‘Experimental’ coronavirus vaccine months away, pinprick tests in doubt

“From a public health perspective, COVID-19-positive patients are infectious to other people early in infection,” the college’s president Michael Dray said.


“False negatives would have serious risks of incorrectly reassuring people and therefore increasing the spread of infection within the community.”

Federal health minister Greg Hunt last week said the point-of-care blood tests would boost Australia’s testing capacity, particularly among GPs and other healthcare workers.

Dr Dray said throat swabs, which have been in short supply, should remain the screening method for detecting coronavirus infection and while the pinprick tests “may have a place in detecting unrecognised past infection and immunity, that role still needs to be rigorously evaluated”.

Australian Medical Association president Tony Bartone said the pinprick blood test was “an after-the-fact diagnostic test” that had “no role to play in the immediate diagnosis” of COVID-19.

Professor Kelly said on Wednesday “quality assurance” would be undertaken before the point-of-care tests were made available and they would only be useful for obtaining a picture of the level of past exposure and immunity to the virus.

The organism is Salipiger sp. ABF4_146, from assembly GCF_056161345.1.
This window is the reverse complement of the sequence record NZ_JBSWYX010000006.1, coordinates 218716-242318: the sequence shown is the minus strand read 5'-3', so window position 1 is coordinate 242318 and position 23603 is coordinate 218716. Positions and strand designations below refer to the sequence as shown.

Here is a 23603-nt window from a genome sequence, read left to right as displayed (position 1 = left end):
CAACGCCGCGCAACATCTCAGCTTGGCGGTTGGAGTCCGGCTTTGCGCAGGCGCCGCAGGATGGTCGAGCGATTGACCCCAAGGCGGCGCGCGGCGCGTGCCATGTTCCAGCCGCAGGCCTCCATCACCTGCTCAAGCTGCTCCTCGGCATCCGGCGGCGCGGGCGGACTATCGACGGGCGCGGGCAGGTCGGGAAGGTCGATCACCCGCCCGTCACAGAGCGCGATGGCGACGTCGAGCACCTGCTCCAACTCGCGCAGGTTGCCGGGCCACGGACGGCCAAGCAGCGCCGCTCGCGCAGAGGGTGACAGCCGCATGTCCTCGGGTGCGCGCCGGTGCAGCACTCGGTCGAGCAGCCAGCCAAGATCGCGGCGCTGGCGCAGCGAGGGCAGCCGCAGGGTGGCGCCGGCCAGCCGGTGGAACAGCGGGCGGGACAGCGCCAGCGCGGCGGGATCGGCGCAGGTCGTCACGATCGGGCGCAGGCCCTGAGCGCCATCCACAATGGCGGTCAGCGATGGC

Asked if the 18-month timeline for developing a vaccine “actually optimistic”, Professor Kelly said scientists in Australia and around the world were working hard on the project but “vaccines for coronaviruses are not easy”.

“In fact, up to now, we have never had a successful vaccine against a coronavirus,” he said, saying the scientific community was in “experimental times”.


Professor Kelly said there were early signs that Australia was “flattening the curve”, citing a decline in the number of new infections since the stricter rules were introduced.

He said it was up to the states and territories whether they prosecuted Australians who did not live with their partners for visiting them, amid a split between NSW and Victoria on the issue vexing millennial couples.

“What we are trying to do here is stop the transmission of the virus from one person to another,” Professor Kelly said.

While one way of doing that was to “keep 1.5 metres away from each other”, the other was to “limit the number of interactions you have in a day”, he said.

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Dana is a federal health reporter for The Sydney Morning Herald and The Age in Canberra.

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